GILT expression in B cells diminishes cathepsin S steady-state protein expression and activity

Hannah Phipps-Yonas, Vikki Semik, Karen Taraszka Hastings

Research output: Contribution to journalArticlepeer-review

18 Scopus citations


MHC class II-restricted Ag processing requires protein degradation in the endocytic pathway for the activation of CD4+ T cells. Gamma-interferon-inducible lysosomal thiol reductase (GILT) facilitates Ag processing by reducing protein disulfide bonds in this compartment. Lysosomal cysteine protease cathepsin S (CatS) contains disulfide bonds and mediates essential steps in MHC class II-restricted processing, including proteolysis of large polypeptides and cleavage of the invariant chain. We sought to determine whether GILT's reductase activity regulates CatS expression and function. Confocal microscopy confirmed that GILT and CatS colocalized within lysosomes of B cells. GILT expression posttranscriptionally decreased the steady-state protein expression of CatS in primary B cells and B-cell lines. GILT did not substantially alter the expression of other lysosomal proteins, including H2-M, H2-O, or CatL. GILT's reductase active site was necessary for diminished CatS protein levels, and GILT expression decreased the half-life of CatS, suggesting that GILT-mediated reduction of protein disulfide bonds enhances CatS degradation. GILT expression decreased the proteolysis of a CatS selective substrate. This study illustrates a physiologic mechanism that regulates CatS and has implications for fine tuning MHC class II-restricted Ag processing and for the development of CatS inhibitors, which are under investigation for the treatment of autoimmune disease.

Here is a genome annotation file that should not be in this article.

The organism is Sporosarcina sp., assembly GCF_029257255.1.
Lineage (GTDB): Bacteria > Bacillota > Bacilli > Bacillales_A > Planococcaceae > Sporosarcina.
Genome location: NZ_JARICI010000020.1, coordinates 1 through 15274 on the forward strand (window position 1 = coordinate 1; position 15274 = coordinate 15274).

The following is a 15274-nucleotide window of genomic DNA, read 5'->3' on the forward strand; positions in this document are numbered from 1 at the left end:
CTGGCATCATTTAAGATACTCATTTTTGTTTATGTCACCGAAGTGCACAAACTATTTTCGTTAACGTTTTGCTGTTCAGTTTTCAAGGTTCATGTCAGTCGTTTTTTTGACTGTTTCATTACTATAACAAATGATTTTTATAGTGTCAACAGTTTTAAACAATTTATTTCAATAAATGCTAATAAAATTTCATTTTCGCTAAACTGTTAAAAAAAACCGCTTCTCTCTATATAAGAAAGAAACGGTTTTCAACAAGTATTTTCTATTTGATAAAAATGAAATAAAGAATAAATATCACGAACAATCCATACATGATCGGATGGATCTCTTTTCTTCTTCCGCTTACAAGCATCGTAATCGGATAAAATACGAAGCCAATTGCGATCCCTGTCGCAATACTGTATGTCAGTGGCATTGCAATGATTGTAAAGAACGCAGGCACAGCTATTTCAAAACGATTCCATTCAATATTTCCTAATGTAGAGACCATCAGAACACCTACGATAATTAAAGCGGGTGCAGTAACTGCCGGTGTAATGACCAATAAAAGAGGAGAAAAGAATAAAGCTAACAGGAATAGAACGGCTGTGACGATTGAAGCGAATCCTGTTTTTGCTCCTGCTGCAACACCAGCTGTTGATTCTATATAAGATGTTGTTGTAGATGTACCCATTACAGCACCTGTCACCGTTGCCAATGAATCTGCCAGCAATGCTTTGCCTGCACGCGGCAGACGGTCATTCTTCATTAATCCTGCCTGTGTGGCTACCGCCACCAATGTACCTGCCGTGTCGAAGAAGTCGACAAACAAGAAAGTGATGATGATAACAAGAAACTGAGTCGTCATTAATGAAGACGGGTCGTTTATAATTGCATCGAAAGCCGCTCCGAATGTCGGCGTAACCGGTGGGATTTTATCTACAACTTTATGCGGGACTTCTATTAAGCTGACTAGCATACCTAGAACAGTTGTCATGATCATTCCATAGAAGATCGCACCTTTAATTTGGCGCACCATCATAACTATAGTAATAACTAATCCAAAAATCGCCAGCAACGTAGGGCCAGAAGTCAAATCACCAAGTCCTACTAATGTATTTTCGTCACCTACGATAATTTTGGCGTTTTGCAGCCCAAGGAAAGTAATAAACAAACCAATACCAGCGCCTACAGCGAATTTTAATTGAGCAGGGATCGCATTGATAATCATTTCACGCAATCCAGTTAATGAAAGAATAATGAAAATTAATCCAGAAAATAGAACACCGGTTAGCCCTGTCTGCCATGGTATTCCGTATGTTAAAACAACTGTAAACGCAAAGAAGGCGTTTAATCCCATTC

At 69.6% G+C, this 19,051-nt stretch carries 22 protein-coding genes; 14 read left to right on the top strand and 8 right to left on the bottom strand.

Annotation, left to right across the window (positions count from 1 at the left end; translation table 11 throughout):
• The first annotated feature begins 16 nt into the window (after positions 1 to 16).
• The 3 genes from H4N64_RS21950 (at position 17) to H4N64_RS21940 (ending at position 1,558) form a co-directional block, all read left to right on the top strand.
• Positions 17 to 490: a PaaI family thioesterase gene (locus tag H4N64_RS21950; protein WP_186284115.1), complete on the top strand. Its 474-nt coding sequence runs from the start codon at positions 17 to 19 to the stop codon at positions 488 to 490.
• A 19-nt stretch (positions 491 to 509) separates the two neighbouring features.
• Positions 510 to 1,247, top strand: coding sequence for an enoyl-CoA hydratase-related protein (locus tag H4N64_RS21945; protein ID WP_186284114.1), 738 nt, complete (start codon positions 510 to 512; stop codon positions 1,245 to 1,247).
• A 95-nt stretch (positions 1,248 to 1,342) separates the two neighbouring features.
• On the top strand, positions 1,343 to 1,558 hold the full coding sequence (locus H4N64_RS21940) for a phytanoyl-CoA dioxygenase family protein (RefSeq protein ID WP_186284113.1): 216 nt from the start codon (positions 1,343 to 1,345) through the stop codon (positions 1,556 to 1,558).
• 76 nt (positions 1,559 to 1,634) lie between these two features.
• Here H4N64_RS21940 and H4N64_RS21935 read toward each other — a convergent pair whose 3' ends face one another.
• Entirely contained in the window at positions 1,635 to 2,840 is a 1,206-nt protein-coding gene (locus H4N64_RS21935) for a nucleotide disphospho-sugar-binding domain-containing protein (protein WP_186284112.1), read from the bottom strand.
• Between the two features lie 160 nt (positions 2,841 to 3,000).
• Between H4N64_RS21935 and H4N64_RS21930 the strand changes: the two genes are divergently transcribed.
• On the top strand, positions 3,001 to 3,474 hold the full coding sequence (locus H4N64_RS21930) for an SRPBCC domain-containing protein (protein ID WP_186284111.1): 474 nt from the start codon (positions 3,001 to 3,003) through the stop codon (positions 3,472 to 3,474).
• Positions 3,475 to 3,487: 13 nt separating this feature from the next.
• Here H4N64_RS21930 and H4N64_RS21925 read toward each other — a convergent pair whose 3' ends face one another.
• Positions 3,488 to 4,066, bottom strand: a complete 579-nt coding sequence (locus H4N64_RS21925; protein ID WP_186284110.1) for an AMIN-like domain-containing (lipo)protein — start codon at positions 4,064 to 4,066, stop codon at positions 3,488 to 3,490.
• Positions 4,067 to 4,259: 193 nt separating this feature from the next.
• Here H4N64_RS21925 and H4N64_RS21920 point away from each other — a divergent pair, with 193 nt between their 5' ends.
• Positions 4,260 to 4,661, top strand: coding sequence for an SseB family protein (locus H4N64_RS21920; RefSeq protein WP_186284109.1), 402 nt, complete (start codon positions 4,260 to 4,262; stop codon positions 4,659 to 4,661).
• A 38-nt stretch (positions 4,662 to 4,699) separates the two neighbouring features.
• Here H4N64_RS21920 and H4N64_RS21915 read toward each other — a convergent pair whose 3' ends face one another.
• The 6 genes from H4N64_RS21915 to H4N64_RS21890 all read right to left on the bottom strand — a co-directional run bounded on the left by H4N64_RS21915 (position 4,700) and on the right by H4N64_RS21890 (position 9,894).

Original languageEnglish (US)
Pages (from-to)65-74
Number of pages10
JournalEuropean Journal of Immunology
Issue number1
StatePublished - Jan 2013


  • Antigen presentation/processing
  • Antigen presenting cells
  • B cells
  • Cathepsin S
  • Gamma-interferon-inducible lysosomal thiol reductase (GILT)

ASJC Scopus subject areas

  • Immunology and Allergy
  • Immunology


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